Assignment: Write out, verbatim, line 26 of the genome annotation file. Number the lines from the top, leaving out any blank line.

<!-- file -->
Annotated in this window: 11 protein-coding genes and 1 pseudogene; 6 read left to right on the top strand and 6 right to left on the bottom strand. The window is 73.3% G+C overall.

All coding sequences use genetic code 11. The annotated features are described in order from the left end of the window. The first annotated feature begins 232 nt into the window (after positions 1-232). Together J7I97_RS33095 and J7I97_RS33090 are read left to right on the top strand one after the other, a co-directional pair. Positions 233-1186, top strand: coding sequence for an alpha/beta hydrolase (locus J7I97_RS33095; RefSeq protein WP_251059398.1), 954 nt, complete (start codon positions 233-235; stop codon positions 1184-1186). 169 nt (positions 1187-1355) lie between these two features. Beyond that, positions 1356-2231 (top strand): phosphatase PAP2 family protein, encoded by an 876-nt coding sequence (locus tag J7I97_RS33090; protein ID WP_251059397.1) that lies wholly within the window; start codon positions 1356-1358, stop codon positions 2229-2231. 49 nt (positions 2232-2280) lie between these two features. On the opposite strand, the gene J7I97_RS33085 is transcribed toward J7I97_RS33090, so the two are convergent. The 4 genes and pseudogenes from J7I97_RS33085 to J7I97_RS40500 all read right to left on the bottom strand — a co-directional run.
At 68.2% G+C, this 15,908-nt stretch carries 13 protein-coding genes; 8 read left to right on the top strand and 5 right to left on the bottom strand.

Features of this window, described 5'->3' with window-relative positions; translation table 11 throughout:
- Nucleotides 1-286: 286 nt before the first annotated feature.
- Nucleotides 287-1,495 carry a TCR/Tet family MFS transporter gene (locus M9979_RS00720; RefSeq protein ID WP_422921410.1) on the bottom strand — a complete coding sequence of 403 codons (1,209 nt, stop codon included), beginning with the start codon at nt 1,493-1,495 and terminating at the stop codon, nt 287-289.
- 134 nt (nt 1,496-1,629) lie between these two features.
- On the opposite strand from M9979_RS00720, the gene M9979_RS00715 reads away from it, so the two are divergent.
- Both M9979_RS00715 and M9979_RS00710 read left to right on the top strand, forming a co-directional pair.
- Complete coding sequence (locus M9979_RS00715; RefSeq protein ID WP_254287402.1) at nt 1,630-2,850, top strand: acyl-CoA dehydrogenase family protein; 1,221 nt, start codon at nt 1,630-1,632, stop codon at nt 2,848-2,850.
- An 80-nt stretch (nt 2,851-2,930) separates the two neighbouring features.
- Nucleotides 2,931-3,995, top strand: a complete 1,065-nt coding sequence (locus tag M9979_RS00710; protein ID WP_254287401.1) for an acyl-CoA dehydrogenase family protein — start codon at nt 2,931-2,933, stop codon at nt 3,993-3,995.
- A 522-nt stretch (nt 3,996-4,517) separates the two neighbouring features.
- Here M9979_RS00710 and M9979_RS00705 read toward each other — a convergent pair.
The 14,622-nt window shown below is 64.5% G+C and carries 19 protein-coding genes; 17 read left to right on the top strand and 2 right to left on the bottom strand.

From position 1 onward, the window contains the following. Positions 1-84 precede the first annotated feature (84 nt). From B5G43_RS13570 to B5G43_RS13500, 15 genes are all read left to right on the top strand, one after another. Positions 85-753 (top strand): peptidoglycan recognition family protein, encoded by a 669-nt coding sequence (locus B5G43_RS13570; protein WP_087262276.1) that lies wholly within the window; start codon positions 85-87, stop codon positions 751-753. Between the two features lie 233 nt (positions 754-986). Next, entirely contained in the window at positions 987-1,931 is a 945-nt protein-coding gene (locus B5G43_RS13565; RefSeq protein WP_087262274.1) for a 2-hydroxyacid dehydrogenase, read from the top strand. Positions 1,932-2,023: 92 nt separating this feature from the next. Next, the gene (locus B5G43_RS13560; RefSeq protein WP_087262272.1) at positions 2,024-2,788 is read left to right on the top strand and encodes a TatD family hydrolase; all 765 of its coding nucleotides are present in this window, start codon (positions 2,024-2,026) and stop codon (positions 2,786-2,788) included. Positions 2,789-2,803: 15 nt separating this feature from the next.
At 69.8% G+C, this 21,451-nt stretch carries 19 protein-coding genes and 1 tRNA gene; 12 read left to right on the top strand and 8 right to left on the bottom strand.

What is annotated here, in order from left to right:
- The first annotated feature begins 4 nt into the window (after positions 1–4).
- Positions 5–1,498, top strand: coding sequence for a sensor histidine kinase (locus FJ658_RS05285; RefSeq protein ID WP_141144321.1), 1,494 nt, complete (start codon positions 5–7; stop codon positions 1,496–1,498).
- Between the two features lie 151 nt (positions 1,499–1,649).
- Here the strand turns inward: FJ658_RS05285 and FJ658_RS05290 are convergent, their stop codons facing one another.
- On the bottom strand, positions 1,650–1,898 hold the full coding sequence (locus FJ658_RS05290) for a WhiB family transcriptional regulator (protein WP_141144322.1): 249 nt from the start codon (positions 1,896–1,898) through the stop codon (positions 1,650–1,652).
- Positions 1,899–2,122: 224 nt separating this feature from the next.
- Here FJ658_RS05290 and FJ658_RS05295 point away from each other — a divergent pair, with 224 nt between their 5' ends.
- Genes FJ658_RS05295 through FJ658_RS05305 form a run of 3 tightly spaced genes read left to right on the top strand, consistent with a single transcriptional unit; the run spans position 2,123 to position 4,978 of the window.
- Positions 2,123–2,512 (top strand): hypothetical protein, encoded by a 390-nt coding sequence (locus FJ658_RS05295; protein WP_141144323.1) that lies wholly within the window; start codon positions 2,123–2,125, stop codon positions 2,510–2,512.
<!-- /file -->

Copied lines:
- Genes FJ658_RS05295 through FJ658_RS05305 form a run of 3 tightly spaced genes read left to right on the top strand, consistent with a single transcriptional unit; the run spans position 2,123 to position 4,978 of the window.